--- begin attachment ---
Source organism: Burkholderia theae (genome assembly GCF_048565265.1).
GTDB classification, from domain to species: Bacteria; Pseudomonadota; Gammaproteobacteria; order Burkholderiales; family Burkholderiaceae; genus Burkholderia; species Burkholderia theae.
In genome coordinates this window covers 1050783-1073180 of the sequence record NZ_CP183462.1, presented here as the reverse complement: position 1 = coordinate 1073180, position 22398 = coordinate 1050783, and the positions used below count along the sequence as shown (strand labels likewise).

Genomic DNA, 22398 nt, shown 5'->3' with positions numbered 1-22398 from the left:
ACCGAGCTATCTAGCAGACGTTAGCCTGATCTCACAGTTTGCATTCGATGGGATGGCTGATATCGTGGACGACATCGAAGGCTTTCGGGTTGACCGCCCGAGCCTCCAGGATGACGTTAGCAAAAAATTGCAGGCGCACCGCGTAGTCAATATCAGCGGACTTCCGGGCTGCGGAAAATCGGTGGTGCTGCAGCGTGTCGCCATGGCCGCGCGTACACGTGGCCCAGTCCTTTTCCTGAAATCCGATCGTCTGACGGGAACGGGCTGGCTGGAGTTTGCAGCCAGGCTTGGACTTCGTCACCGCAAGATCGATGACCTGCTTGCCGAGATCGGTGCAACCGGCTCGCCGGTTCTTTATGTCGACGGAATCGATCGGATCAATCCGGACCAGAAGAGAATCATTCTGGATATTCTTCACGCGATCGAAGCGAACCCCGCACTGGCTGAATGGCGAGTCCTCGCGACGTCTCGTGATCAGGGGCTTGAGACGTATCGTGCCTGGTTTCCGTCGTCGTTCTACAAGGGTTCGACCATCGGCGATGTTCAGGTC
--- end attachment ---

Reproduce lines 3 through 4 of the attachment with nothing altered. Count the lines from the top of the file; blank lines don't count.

In genome coordinates this window covers 1050783-1073180 of the sequence record NZ_CP183462.1, presented here as the reverse complement: position 1 = coordinate 1073180, position 22398 = coordinate 1050783, and the positions used below count along the sequence as shown (strand labels likewise).

Genomic DNA, 22398 nt, shown 5'->3' with positions numbered 1-22398 from the left: